roller chain vs v belts

In many industries across the world you'll find v belt drives and roller chain drives powering all sorts of machines. Both styles have been across the power transmission industry for many decades. Some engineers favor one drive system over the other, but both have their advantages and disadvantages, which limit the use in certain applications.

V Belt Drive System

V belts and pulleys are a pretty basic, simple and cost effective choice for powering many different applications. V belts transmit power by friction which is created when the belt wedge's into a pulley or sheave. V belts are best suited for high speed drives running in clean environments with minimal torque requirements. A great feature of a v-belt drive is when the drive becomes overloaded, the belt will slip preventing damage to the machine or related components. One drawback with slippage is that you will experience overheating and faster wear that leads into more stretch. When making a new belt design it will require a tension-arm with a good amount of take-up travel or a special designed adjuster to keep proper tension on the belt to prevent excess slipping.

V Belts Options

You'll find that v belts comes in a wide variety of styles. The standard v belts are the most economical belt and used in several applications such as agricultural, industrial and HVAC. An alternative to standard belts are cogged v belts, which has a raw-edge construction that offers increased flexibility, higher HP ratings and runs cooler make them a more premium belt. The last v belt type is the wedge v belts that has generated better HP ratings over standard belts due the updated wedge design. All styles do come in a wide range of multiple band options ranging from 2 bands up to 12 bands wide.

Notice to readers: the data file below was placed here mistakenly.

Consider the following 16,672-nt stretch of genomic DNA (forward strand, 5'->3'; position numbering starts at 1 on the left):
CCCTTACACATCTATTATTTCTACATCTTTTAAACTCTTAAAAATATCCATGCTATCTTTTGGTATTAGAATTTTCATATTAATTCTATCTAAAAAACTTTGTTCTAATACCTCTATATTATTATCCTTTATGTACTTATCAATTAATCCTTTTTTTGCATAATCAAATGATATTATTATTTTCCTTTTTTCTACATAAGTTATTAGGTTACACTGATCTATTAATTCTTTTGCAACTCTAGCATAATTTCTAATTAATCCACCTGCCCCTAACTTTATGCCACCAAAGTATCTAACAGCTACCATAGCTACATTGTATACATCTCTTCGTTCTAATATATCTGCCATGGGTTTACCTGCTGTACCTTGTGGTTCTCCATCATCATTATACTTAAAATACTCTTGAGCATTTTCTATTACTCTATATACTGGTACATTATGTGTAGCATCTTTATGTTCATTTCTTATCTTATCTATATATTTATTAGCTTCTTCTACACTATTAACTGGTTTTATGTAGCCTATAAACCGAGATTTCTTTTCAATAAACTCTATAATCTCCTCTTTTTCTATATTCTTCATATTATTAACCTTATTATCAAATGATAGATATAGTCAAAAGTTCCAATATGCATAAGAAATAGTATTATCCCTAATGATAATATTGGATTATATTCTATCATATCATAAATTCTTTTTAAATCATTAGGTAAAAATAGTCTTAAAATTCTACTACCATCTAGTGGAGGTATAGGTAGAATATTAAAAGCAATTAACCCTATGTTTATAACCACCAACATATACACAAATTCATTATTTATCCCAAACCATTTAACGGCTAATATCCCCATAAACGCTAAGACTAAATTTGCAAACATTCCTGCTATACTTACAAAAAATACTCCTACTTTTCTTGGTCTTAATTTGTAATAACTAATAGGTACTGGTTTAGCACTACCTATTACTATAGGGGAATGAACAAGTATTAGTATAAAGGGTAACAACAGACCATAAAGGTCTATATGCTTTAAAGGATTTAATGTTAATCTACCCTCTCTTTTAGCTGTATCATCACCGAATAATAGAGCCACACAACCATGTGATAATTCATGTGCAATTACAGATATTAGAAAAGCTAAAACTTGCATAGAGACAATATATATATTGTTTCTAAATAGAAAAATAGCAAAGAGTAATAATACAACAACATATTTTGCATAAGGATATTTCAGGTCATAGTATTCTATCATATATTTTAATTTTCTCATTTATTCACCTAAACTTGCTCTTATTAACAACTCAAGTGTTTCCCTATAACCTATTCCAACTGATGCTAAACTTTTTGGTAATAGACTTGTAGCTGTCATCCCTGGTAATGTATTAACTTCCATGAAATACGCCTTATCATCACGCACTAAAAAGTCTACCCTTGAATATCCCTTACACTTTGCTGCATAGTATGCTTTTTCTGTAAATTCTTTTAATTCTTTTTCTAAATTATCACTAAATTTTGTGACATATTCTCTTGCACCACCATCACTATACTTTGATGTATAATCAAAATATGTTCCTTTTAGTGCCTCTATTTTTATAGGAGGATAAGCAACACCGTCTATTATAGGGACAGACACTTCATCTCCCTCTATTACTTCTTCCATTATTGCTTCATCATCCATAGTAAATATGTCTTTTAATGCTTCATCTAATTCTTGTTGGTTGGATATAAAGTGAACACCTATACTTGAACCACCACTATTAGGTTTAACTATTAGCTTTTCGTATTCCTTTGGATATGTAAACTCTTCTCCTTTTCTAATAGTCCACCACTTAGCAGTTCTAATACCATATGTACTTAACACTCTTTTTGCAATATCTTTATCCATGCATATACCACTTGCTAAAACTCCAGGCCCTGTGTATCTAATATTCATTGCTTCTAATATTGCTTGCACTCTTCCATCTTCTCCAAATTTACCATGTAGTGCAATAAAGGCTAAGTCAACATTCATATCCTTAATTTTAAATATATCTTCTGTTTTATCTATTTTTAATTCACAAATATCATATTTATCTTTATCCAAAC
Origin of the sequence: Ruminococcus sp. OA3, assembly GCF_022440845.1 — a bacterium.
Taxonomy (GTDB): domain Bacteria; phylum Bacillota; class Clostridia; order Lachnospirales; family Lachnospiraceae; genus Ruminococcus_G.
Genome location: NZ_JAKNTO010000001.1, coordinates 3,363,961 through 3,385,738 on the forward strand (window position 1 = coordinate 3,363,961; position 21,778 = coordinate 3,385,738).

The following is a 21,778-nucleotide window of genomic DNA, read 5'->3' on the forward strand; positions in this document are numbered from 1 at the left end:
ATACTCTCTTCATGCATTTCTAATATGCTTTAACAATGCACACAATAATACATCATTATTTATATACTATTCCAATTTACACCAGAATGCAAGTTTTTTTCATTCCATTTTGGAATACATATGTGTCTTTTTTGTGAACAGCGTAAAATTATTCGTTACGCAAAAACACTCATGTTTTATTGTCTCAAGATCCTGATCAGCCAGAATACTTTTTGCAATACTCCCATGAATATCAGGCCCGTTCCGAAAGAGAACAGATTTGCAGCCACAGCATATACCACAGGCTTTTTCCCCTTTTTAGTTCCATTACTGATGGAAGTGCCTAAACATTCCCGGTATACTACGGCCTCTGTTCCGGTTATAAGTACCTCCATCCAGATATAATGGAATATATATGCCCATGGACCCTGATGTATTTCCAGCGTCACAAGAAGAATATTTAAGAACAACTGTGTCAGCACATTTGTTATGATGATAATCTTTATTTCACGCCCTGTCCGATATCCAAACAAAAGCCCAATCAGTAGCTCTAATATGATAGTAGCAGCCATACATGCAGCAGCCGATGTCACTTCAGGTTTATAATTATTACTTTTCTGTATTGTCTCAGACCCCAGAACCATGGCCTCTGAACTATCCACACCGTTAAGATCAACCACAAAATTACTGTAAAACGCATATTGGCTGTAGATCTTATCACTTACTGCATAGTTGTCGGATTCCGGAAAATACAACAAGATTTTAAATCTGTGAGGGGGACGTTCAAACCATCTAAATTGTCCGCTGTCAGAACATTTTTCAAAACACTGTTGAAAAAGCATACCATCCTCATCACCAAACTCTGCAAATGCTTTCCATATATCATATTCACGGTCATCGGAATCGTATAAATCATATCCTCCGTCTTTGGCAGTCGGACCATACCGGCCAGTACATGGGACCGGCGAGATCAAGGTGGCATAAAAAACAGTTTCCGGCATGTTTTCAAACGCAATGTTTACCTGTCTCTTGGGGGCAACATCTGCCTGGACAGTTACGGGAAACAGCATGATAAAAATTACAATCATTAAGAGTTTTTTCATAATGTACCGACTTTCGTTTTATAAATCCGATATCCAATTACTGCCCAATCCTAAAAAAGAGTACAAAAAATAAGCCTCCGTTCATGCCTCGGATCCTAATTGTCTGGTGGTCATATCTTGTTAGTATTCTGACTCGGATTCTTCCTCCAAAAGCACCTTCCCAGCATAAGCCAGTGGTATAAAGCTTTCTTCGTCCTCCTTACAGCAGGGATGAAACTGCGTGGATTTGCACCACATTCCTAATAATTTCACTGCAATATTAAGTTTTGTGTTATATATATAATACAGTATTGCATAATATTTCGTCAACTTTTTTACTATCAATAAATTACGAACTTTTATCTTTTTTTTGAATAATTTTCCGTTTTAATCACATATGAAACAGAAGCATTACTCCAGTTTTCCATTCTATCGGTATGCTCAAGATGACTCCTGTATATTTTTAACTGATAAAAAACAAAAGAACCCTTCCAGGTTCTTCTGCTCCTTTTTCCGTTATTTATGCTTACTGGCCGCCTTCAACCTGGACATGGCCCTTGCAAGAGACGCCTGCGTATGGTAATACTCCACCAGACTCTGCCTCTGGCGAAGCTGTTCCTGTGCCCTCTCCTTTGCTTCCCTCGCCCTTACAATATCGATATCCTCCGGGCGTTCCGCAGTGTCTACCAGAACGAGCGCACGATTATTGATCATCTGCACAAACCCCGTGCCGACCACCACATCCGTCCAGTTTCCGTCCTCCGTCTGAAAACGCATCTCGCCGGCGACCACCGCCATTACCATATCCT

• Very cost effective
  • No lubrication required
  • Reduced vibration and runs quiet
  • High speed, low torque drives
  • Generally requires more space
  • Poor performance in dirty environments
  • Requires more adjustment to accommodate stretch
  • Can deteriorate fast in many environments

Roller Chain Drive Systems

A roller chain transmits power by meshing with a toothed wheel called a sprocket. When a design engineer requires higher efficiency under higher amounts of torque, then the most obvious choice is roller chain. The primary reason for this is that roller chain will not slip. Chain is also a recommended choice when a design requires multiple direction changes or short distances. A drawback that many engineers engineers don't like is that chain is considered "high maintenance". This is because roller chain does require constant lubrication throughout it's entire lifespan. In fact, the #1 cause of chain failure is improper or inadequate amount of lubrication. What happens is you'll experience metal-to-metal wear between the pin and bushing area. This is commonly referred to as stretch, but a chain does not actually stretch. When the chain wears, the joints or "bearing areas" become elongated causing the chain to become longer. A roller chain that elongates more than 3% of its original length is considered worn out and should be replaced.

Roller Chain Options

There are many sizes and types of roller chains to choose from when designing a chain drive. Nitro Chain offer many chains such as standard, heavy duty, cottered & super premium. There are many other choices for special applications such as sealed or self-lube roller chain, corrosion resistant roller chain and attachment roller chain. The attachment chain is used for attaching parts to a chain or triggering sensors in a conveyor system.


  • No slipping
  • Perfect for short or long distances
  • Takes up less space
  • High torque drives
  • Better resistance to stretch
  • Can operate in dusty, corrosive and extreme temperature ranges


  • Much more costly
  • High maintenance, always requires lubrication
  • Can be noisy in higher speeds